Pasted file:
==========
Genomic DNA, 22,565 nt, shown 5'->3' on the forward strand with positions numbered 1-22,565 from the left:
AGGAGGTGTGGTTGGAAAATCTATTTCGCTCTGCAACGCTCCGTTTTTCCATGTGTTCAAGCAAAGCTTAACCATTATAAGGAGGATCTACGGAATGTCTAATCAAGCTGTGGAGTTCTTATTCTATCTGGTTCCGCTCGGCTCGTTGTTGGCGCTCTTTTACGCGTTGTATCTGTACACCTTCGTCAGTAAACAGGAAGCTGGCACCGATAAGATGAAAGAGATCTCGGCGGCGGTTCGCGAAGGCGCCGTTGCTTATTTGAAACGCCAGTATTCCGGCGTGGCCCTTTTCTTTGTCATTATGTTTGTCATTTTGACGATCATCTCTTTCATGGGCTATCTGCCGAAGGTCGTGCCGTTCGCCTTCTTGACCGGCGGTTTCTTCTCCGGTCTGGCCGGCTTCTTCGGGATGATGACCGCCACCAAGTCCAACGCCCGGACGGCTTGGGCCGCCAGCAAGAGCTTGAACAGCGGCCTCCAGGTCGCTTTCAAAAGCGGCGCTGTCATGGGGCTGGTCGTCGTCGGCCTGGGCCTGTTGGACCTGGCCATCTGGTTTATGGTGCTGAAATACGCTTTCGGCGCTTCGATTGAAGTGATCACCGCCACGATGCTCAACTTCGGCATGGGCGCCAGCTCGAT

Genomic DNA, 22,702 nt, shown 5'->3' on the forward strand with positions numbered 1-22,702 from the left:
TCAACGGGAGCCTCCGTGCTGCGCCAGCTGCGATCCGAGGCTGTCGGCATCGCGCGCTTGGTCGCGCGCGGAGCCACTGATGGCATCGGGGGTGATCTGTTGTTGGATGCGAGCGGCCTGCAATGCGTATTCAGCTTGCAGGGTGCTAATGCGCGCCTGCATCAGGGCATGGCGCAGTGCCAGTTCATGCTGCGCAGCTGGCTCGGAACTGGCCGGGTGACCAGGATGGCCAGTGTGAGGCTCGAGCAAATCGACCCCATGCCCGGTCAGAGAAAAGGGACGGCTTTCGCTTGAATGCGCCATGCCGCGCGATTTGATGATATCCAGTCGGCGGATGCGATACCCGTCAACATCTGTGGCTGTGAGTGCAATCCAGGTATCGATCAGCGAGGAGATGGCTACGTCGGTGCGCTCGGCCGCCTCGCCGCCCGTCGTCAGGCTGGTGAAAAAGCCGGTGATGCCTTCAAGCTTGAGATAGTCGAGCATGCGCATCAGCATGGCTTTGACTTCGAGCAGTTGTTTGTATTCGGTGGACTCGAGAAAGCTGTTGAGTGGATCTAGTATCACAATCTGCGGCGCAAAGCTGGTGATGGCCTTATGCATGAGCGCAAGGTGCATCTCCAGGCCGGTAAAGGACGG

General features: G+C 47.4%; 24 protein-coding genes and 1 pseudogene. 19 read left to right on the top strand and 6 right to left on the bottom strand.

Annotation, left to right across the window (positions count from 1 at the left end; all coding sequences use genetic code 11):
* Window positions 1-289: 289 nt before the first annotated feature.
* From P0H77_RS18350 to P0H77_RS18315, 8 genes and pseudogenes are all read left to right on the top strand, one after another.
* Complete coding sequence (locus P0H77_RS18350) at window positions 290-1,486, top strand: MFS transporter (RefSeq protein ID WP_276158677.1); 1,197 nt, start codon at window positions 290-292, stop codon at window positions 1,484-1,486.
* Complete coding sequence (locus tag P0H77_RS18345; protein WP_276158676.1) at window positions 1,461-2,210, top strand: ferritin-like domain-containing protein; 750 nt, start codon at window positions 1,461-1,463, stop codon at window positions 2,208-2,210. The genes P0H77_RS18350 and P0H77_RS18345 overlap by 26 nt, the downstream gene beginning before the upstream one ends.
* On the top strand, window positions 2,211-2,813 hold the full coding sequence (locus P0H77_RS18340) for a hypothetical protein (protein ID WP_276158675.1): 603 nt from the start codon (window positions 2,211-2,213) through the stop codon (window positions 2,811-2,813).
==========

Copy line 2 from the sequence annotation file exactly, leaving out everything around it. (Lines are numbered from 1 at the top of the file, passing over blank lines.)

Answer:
AGGAGGTGTGGTTGGAAAATCTATTTCGCTCTGCAACGCTCCGTTTTTCCATGTGTTCAAGCAAAGCTTAACCATTATAAGGAGGATCTACGGAATGTCTAATCAAGCTGTGGAGTTCTTATTCTATCTGGTTCCGCTCGGCTCGTTGTTGGCGCTCTTTTACGCGTTGTATCTGTACACCTTCGTCAGTAAACAGGAAGCTGGCACCGATAAGATGAAAGAGATCTCGGCGGCGGTTCGCGAAGGCGCCGTTGCTTATTTGAAACGCCAGTATTCCGGCGTGGCCCTTTTCTTTGTCATTATGTTTGTCATTTTGACGATCATCTCTTTCATGGGCTATCTGCCGAAGGTCGTGCCGTTCGCCTTCTTGACCGGCGGTTTCTTCTCCGGTCTGGCCGGCTTCTTCGGGATGATGACCGCCACCAAGTCCAACGCCCGGACGGCTTGGGCCGCCAGCAAGAGCTTGAACAGCGGCCTCCAGGTCGCTTTCAAAAGCGGCGCTGTCATGGGGCTGGTCGTCGTCGGCCTGGGCCTGTTGGACCTGGCCATCTGGTTTATGGTGCTGAAATACGCTTTCGGCGCTTCGATTGAAGTGATCACCGCCACGATGCTCAACTTCGGCATGGGCGCCAGCTCGAT